Actualidad nacional e internacionalMar. 5, 2018
Promueven snacks saludables para niños en el Reino Unido
Public Health England (PHE) has launched the first Change4Life campaign to promote healthier snacks for children. The new campaign encourages parents to look for ‘100 calorie snacks, two a day max’ to help them purchase healthier snacks for their children.
Half of children’s sugar intake, currently around seven sugar cubes a day, comes from unhealthy snacks and sugary drinks, leading to obesity and dental decay. On average, children are consuming at least three unhealthy snacks and sugary drinks a day, with around a third consuming four or more. The overall result is that children consume three times more sugar than is recommended.
Some supermarkets are supporting the campaign. Tesco will help parents – instore and online – choose affordable, healthier snacks that are 100 calories or less. Co-op will also provide tasty and healthy snacking products, making it easier for customers to make healthier choices.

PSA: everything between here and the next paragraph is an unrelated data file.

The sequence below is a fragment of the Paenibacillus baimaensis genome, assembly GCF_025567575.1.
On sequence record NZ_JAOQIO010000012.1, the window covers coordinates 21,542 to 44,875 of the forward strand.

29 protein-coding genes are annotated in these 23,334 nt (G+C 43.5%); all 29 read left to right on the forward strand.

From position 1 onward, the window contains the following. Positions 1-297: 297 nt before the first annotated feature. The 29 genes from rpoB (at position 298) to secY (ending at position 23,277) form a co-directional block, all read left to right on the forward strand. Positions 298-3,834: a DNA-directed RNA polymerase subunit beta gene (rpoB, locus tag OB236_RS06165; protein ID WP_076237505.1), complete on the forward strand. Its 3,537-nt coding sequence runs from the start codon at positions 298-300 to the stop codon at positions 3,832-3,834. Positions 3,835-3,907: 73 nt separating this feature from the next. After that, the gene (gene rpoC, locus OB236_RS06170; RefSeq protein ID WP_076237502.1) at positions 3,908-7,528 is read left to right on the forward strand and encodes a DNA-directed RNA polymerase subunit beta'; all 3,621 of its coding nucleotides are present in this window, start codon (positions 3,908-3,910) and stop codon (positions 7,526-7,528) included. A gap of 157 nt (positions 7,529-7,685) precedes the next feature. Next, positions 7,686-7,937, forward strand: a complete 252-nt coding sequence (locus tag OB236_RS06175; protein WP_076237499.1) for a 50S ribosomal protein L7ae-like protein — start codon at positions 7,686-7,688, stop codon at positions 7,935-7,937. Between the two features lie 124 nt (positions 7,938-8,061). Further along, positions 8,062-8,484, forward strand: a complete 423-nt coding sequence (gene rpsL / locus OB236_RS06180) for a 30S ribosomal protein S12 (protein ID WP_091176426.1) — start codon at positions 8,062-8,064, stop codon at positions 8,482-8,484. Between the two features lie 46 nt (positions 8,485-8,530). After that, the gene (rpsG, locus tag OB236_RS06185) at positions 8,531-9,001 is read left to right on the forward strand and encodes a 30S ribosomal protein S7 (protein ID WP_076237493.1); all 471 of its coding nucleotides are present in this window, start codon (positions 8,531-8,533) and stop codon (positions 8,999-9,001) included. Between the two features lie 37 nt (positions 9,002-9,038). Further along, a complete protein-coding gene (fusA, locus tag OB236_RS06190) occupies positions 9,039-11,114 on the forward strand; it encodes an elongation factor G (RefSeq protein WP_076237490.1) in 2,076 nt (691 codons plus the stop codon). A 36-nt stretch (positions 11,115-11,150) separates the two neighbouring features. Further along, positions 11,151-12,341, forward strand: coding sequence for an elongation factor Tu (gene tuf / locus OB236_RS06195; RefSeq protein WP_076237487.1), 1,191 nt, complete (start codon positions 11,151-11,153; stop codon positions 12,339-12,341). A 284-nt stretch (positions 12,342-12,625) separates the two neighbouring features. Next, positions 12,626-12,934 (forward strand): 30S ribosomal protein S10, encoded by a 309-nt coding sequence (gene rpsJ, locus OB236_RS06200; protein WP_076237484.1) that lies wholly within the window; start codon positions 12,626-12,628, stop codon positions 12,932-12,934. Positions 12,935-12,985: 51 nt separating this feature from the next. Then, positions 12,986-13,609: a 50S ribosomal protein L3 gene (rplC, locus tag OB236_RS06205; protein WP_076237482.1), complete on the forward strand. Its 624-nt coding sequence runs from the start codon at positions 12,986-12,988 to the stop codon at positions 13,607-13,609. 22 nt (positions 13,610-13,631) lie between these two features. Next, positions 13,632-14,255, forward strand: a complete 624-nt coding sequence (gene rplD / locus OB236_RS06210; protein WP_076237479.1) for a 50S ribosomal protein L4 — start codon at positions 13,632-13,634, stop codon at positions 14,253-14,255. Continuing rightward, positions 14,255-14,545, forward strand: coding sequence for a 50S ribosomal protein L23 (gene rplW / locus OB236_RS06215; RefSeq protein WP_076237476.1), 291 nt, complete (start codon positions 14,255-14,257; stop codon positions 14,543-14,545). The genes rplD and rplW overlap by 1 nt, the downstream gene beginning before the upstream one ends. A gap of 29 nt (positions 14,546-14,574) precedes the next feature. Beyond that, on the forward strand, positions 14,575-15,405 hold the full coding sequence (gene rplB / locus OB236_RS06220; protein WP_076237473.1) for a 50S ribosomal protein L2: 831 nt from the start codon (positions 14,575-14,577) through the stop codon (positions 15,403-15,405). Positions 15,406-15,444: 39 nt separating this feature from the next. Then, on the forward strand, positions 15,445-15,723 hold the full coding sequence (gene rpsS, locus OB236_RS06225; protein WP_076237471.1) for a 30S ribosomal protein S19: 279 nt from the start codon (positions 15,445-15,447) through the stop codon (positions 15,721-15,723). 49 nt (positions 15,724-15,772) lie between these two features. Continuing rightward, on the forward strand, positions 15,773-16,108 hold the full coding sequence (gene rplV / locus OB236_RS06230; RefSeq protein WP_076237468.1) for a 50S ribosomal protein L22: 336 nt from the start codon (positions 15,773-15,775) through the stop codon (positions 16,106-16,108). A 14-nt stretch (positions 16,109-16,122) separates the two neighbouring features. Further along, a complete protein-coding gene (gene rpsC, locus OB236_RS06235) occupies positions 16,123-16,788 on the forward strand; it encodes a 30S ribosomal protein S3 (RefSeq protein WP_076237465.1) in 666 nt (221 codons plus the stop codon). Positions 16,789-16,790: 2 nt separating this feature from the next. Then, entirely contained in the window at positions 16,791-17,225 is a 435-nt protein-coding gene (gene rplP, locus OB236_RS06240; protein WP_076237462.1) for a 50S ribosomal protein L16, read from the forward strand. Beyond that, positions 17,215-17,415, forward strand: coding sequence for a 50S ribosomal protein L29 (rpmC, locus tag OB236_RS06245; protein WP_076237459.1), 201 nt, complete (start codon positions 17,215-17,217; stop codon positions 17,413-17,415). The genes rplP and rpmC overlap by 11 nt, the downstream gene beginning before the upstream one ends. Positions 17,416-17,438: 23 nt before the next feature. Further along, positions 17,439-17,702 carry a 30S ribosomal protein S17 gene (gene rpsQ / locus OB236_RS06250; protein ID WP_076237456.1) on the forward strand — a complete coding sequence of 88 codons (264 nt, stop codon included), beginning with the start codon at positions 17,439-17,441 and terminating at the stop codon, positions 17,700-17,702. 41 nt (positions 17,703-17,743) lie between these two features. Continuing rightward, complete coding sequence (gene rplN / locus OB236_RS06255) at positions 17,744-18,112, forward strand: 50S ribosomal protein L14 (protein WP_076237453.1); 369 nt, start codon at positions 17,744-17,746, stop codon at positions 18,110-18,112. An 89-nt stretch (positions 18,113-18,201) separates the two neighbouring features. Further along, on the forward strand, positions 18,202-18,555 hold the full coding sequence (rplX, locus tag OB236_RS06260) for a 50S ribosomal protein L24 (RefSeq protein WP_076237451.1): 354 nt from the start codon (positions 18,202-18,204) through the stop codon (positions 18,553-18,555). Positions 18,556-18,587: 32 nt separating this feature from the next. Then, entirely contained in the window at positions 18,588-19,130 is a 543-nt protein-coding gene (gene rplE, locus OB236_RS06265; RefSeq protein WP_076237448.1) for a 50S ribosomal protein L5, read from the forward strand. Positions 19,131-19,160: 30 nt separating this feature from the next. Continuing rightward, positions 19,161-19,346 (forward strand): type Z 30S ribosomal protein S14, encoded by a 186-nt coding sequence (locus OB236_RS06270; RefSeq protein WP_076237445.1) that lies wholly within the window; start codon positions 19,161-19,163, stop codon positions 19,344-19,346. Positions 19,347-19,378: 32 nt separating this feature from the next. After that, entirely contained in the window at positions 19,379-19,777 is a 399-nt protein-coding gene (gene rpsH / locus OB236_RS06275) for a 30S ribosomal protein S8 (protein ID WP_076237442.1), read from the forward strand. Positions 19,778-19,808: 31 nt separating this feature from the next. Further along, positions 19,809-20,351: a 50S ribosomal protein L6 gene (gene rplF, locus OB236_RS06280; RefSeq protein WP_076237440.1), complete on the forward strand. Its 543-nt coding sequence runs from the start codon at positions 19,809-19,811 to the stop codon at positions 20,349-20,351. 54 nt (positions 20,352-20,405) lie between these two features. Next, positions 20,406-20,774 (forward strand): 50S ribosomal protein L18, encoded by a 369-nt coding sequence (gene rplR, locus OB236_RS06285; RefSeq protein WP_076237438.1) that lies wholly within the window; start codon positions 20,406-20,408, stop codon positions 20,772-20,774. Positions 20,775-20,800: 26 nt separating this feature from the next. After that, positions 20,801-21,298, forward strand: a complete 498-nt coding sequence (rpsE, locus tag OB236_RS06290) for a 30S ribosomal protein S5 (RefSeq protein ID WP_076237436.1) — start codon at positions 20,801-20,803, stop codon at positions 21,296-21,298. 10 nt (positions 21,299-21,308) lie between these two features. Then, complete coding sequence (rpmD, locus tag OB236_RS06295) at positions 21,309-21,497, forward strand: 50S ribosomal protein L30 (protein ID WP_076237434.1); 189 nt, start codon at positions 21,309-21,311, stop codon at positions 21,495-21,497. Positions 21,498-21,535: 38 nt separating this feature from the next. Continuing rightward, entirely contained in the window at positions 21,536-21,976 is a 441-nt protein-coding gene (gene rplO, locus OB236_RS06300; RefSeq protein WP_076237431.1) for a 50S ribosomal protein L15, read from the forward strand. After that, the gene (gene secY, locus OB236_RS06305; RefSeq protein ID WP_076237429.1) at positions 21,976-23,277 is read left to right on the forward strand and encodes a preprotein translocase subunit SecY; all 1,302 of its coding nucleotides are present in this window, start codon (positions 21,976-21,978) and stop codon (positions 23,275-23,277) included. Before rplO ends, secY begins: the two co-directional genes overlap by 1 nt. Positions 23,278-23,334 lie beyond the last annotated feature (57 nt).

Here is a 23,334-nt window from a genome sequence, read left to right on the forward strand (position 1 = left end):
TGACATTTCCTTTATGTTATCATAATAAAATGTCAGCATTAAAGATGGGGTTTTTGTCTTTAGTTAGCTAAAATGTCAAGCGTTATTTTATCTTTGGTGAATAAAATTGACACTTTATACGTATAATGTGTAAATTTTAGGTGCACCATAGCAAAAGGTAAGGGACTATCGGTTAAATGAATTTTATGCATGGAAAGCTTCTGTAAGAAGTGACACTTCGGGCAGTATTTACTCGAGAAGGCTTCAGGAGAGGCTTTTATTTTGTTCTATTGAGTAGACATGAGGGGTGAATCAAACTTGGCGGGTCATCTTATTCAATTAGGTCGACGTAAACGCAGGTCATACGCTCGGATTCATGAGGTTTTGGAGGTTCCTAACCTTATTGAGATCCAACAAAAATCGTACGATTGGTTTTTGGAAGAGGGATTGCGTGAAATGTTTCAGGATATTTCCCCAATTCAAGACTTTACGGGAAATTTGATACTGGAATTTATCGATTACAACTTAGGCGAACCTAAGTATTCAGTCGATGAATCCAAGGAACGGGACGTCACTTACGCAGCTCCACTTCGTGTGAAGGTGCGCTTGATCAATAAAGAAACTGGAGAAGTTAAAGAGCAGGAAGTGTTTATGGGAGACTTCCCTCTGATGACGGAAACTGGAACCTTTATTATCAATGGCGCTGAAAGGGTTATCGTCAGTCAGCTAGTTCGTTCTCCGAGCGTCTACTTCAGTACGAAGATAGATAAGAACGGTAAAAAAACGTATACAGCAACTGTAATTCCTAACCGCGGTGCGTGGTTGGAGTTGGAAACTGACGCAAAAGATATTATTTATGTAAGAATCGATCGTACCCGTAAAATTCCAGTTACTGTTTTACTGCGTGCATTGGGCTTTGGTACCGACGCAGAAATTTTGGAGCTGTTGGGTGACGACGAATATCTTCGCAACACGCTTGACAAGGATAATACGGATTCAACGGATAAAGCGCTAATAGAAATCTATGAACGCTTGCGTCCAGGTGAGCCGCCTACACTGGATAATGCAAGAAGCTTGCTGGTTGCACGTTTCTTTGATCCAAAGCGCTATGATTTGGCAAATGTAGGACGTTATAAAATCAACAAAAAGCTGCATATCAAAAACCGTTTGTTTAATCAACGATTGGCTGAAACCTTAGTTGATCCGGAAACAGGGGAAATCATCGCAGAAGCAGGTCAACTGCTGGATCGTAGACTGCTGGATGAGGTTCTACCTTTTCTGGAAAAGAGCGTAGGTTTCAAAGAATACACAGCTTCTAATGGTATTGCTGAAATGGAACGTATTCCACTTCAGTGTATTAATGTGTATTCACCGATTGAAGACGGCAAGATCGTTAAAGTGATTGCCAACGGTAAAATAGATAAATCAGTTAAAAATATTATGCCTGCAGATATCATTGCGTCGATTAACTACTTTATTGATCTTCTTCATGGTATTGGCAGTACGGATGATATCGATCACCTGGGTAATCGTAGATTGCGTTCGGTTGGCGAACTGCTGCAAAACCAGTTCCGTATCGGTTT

PHE’s improved Change4Life ‘Food Scanner’ app also shows parents how many calories, sugar, salt and saturated fat is in their food to help make healthier choices easier. Parents can also get money-off vouchers from Change4Life to help them try healthier snack options, including malt loaf, lower-sugar fromage frais, and drinks with no added sugar.
Many of the unhealthy snacks children consume regularly are high in sugar and also typically high in calories, for example:
• an ice-cream contains around 175 calories
• a pack of crisps contains around 190 calories
• a chocolate bar contains around 200 calories
• a pastry contains around 270 calories
The ‘100 calorie snacks, two a day max’ tip applies to all snacks apart from fruit and vegetables, as children should also be encouraged to eat a variety of these to achieve their 5 A Day.
With a third of children leaving primary school overweight or obese, tackling obesity requires wider action in addition to individual efforts from parents. PHE is working with the food industry to cut 20% of sugar from the products children consume most by 2020, with work to reduce calories due to start in 2018.
More information here
Source:http://www.fstjournal.org – https://www.nhs.uk